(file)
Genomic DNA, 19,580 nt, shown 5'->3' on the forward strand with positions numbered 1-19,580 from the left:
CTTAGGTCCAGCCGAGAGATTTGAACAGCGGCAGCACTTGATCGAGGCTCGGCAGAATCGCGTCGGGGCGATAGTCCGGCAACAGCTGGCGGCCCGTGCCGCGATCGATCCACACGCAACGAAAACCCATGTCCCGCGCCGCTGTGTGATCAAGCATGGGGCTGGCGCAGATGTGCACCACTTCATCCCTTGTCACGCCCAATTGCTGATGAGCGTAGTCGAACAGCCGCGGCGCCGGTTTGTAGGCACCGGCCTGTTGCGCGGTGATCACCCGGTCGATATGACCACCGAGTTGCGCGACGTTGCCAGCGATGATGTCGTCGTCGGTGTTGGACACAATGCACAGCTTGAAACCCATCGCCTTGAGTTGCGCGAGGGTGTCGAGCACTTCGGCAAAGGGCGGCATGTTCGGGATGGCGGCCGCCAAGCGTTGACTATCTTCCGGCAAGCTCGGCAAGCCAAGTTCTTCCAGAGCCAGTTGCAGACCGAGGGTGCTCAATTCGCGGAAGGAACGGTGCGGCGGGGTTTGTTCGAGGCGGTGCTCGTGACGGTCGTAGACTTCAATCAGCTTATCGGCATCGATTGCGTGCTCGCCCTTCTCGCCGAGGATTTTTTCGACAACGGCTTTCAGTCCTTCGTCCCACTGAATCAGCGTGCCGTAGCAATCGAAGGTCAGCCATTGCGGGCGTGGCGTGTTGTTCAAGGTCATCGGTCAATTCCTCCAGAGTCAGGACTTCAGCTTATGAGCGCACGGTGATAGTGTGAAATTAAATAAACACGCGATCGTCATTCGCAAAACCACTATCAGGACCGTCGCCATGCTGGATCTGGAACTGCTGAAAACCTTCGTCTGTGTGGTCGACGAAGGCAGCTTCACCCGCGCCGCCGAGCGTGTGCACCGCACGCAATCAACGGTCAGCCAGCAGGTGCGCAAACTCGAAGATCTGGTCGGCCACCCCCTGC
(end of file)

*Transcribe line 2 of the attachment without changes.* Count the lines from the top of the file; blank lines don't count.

CTTAGGTCCAGCCGAGAGATTTGAACAGCGGCAGCACTTGATCGAGGCTCGGCAGAATCGCGTCGGGGCGATAGTCCGGCAACAGCTGGCGGCCCGTGCCGCGATCGATCCACACGCAACGAAAACCCATGTCCCGCGCCGCTGTGTGATCAAGCATGGGGCTGGCGCAGATGTGCACCACTTCATCCCTTGTCACGCCCAATTGCTGATGAGCGTAGTCGAACAGCCGCGGCGCCGGTTTGTAGGCACCGGCCTGTTGCGCGGTGATCACCCGGTCGATATGACCACCGAGTTGCGCGACGTTGCCAGCGATGATGTCGTCGTCGGTGTTGGACACAATGCACAGCTTGAAACCCATCGCCTTGAGTTGCGCGAGGGTGTCGAGCACTTCGGCAAAGGGCGGCATGTTCGGGATGGCGGCCGCCAAGCGTTGACTATCTTCCGGCAAGCTCGGCAAGCCAAGTTCTTCCAGAGCCAGTTGCAGACCGAGGGTGCTCAATTCGCGGAAGGAACGGTGCGGCGGGGTTTGTTCGAGGCGGTGCTCGTGACGGTCGTAGACTTCAATCAGCTTATCGGCATCGATTGCGTGCTCGCCCTTCTCGCCGAGGATTTTTTCGACAACGGCTTTCAGTCCTTCGTCCCACTGAATCAGCGTGCCGTAGCAATCGAAGGTCAGCCATTGCGGGCGTGGCGTGTTGTTCAAGGTCATCGGTCAATTCCTCCAGAGTCAGGACTTCAGCTTATGAGCGCACGGTGATAGTGTGAAATTAAATAAACACGCGATCGTCATTCGCAAAACCACTATCAGGACCGTCGCCATGCTGGATCTGGAACTGCTGAAAACCTTCGTCTGTGTGGTCGACGAAGGCAGCTTCACCCGCGCCGCCGAGCGTGTGCACCGCACGCAATCAACGGTCAGCCAGCAGGTGCGCAAACTCGAAGATCTGGTCGGCCACCCCCTGC